“Ugh,” I said, partly because humans are annoying and I was expressing my disgust, but mostly because they were too far away for me to tear them to shreds before they blew my head off with their shotguns.

“DA-TAT TAT,” Barton agreed.

“Actually,” Quentin said, “I would imagine that a fondness for brains would be more a matter of personal taste. This obsessive brain craving humans casually attribute to the undead is an unfounded stereotype, as zombies’ dining preferences vary quite as much as humans’. There are other variables too, of course, such as availability, quality, convenience–”

“Oh,” one of the humans interrupted, a tall one that smelled of cheese and sweat. “I got one. Knock knock!”

There was an awkward silence. “Uh,” said Bloody Bones. “Who’s there?”

“Zombie!”

“Zombie who?”

“BRAAAAIIINS!”

The humans all burst out in snorts and guffaws while we shuffled uncomfortably.

“Was that even meant to be funny?” Quentin asked incredulously. “Generally speaking, a knock-knock joke involves some sort of word play, or puns, or some situational humor at least.”

“Hey,” said a squat male that smelled vaguely of broccoli, and possibly cow dung, “Here’s a good one. What do zombies wear when it’s raining?”

“Well, assuming we–” Quentin was cut off again.

“A BRAAAAIIIN-coat!” The humans descended into laughter again.

Frieda sniffed, though I wasn’t sure whether it was in disdain or an effort to hide the bluish fluid leaking from her nostrils. “Really,” she said dryly. “You can’t be more creative than that?”

Cheese and Sweat clapped his hands together gleefully. “What did the zombie say to his girlfriend?”

A thin-faced human that might have been female gasped. “Oh, I know this one! ‘I just love a woman with BRAAAAIIINS!'”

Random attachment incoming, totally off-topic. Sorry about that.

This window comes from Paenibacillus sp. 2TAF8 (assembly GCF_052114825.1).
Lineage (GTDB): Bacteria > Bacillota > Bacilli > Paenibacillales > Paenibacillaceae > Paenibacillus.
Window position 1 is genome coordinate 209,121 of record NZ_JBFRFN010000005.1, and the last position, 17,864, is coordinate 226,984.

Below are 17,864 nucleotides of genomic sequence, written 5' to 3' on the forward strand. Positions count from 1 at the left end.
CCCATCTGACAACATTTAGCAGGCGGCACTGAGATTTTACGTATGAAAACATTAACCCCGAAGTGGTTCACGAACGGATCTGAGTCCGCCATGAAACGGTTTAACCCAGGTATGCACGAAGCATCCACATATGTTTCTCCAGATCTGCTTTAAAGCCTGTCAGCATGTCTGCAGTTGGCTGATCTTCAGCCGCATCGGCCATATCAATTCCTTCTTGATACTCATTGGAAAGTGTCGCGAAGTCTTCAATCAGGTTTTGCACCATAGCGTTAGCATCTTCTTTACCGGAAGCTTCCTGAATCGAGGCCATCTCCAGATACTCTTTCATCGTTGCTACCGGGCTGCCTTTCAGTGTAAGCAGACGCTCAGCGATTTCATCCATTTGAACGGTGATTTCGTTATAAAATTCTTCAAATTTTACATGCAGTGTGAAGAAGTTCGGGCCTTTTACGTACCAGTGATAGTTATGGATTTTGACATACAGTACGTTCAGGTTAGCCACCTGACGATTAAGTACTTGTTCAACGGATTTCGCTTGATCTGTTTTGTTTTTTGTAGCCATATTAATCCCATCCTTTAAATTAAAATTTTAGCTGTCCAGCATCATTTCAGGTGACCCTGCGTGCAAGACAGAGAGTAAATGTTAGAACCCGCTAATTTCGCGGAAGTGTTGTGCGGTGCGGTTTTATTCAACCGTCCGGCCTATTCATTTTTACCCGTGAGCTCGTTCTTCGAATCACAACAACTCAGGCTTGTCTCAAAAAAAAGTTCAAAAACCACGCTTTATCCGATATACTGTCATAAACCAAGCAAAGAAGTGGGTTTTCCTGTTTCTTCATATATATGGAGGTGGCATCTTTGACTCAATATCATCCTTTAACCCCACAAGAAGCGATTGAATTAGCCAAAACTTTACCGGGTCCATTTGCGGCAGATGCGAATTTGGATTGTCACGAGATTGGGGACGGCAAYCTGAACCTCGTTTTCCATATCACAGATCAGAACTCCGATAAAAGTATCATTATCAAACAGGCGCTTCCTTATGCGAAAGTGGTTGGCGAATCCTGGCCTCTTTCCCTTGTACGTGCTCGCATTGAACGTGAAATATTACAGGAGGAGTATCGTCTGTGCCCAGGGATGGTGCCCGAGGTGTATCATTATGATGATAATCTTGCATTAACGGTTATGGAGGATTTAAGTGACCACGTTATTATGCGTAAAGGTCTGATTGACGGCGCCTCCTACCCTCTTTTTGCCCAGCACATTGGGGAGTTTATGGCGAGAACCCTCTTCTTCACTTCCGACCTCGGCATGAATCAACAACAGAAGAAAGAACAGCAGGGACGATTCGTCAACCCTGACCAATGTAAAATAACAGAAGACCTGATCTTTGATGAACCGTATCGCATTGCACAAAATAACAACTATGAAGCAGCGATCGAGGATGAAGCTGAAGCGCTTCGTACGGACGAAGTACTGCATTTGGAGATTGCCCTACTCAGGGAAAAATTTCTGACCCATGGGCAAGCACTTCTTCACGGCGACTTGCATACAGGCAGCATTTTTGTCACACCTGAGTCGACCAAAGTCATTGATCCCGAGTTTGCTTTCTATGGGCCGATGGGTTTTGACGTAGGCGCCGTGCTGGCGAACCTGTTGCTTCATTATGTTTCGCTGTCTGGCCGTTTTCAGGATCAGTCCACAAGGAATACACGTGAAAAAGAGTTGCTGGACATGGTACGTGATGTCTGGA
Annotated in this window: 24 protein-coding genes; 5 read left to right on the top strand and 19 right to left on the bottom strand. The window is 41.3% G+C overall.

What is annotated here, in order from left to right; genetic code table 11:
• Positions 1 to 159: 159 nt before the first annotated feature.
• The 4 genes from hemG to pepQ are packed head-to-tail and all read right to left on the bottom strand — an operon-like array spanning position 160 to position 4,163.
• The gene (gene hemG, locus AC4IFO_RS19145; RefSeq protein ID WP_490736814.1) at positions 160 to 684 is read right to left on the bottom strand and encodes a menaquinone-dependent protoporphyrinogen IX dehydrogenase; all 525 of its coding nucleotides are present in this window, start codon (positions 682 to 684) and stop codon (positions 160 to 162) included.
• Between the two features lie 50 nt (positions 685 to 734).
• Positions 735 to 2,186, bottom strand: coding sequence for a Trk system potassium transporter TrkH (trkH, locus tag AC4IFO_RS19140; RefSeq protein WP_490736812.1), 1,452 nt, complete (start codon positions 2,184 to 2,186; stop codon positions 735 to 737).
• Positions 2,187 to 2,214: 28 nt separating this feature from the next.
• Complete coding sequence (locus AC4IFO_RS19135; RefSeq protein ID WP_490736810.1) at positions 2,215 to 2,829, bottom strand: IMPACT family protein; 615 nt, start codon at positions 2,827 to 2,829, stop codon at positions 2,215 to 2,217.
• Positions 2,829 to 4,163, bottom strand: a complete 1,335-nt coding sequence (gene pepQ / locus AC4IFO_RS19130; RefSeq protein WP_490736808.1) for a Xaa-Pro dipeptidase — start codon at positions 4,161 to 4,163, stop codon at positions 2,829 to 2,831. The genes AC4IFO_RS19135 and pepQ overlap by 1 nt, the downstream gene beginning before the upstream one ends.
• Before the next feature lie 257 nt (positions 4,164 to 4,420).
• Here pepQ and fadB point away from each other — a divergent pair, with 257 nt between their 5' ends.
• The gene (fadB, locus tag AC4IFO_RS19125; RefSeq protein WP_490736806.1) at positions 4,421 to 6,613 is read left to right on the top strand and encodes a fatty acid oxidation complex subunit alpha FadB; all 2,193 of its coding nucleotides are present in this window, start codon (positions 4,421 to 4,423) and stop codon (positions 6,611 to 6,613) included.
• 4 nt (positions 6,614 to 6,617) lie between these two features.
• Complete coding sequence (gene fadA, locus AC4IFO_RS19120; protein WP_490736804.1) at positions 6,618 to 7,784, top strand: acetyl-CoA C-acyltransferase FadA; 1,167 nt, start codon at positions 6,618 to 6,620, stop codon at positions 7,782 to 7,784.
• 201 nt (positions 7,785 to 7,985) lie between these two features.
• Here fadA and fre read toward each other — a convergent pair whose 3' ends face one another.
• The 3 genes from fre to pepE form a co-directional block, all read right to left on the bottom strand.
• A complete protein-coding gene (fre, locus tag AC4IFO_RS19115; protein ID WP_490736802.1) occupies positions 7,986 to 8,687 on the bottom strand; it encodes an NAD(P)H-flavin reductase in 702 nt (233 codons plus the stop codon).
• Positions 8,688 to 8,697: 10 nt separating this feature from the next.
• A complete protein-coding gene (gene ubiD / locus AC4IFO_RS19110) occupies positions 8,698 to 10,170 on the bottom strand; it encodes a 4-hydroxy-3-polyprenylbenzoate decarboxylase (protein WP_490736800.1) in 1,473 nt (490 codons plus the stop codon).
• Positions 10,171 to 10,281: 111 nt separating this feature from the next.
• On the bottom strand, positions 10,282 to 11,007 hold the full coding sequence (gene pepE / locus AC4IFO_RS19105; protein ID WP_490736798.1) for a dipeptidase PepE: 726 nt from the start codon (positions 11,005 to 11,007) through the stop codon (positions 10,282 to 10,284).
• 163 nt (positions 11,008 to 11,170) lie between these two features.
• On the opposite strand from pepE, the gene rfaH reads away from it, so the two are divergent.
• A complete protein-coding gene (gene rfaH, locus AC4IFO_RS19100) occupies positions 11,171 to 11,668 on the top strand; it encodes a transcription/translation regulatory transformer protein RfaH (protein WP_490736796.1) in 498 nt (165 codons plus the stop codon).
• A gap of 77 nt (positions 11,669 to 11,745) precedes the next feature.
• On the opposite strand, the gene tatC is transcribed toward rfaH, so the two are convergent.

I raised an eyebrow. Or, I think I did. Did I still have my eyebrows? Frieda and Quentin were grumbling quietly, while Barton adopted a look of pained tolerance. Bloody Bones looked positively livid.

The female-ish human cackled, hooking its shotgun over one shoulder. “What do vegan zombies like to eat? GRAAAAIIINS!”

“Ha!” laughed Cow Dung. “How about: how do zombies like to travel?” He paused, sniggering. “TRAAAAIIINS!”

“Or, what do zombies like to eat for breakfast? Raisin BRAAAAIIINS!”

The humans were gulping for breath, choking on their own laughter. I peered sideways at Quentin, tempted to roll my eyes but worried I might lose one if I tried. We shuffled closer, eyeing the wheezing humans.

“Why did the zombie cross the road?”

“To get to the BRAAAAIIINS!”

I reached over the fence, grabbing Cheese and Sweat by the throat. The laughter cut off suddenly, evolving into panicked screams and shouts. A couple of gunshots rang out, and the air was tangy with the scent of blood.

As the last scream faded off into gurgles, I faintly heard Bloody Bones say, “Hey. What do you call a dead human?”

Licking my fingers, I glanced at Quentin. With glazed eyes and blood dripping from his chin, he groaned, “BRAAAAIIINS.”

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You know, I used to think that brains were the most important organ in the entire body. Then I thought, look what’s telling me that.